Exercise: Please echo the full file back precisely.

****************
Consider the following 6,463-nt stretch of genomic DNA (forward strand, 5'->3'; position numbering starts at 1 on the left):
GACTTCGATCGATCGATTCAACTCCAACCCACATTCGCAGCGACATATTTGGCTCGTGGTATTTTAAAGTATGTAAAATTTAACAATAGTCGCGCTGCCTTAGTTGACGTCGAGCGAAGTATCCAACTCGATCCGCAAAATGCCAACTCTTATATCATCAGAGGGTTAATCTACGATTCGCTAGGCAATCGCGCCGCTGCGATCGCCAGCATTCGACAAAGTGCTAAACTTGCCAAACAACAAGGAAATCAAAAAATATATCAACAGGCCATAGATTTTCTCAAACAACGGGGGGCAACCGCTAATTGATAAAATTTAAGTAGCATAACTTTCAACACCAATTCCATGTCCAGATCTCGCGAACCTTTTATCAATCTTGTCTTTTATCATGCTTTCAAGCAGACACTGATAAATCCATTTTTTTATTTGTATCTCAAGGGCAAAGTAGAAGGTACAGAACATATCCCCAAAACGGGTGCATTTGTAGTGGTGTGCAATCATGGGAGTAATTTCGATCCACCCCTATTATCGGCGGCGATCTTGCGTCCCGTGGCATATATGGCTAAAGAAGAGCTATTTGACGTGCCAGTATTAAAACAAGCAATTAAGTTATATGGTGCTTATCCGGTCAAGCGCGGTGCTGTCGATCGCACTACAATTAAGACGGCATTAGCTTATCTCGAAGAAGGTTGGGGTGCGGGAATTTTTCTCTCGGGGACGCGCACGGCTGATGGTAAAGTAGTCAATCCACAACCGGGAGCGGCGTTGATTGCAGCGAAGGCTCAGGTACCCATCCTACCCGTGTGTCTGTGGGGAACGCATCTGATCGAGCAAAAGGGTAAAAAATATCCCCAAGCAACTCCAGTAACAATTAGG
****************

Consider the following 6,463-nt stretch of genomic DNA (forward strand, 5'->3'; position numbering starts at 1 on the left):
GACTTCGATCGATCGATTCAACTCCAACCCACATTCGCAGCGACATATTTGGCTCGTGGTATTTTAAAGTATGTAAAATTTAACAATAGTCGCGCTGCCTTAGTTGACGTCGAGCGAAGTATCCAACTCGATCCGCAAAATGCCAACTCTTATATCATCAGAGGGTTAATCTACGATTCGCTAGGCAATCGCGCCGCTGCGATCGCCAGCATTCGACAAAGTGCTAAACTTGCCAAACAACAAGGAAATCAAAAAATATATCAACAGGCCATAGATTTTCTCAAACAACGGGGGGCAACCGCTAATTGATAAAATTTAAGTAGCATAACTTTCAACACCAATTCCATGTCCAGATCTCGCGAACCTTTTATCAATCTTGTCTTTTATCATGCTTTCAAGCAGACACTGATAAATCCATTTTTTTATTTGTATCTCAAGGGCAAAGTAGAAGGTACAGAACATATCCCCAAAACGGGTGCATTTGTAGTGGTGTGCAATCATGGGAGTAATTTCGATCCACCCCTATTATCGGCGGCGATCTTGCGTCCCGTGGCATATATGGCTAAAGAAGAGCTATTTGACGTGCCAGTATTAAAACAAGCAATTAAGTTATATGGTGCTTATCCGGTCAAGCGCGGTGCTGTCGATCGCACTACAATTAAGACGGCATTAGCTTATCTCGAAGAAGGTTGGGGTGCGGGAATTTTTCTCTCGGGGACGCGCACGGCTGATGGTAAAGTAGTCAATCCACAACCGGGAGCGGCGTTGATTGCAGCGAAGGCTCAGGTACCCATCCTACCCGTGTGTCTGTGGGGAACGCATCTGATCGAGCAAAAGGGTAAAAAATATCCCCAAGCAACTCCAGTAACAATTAGG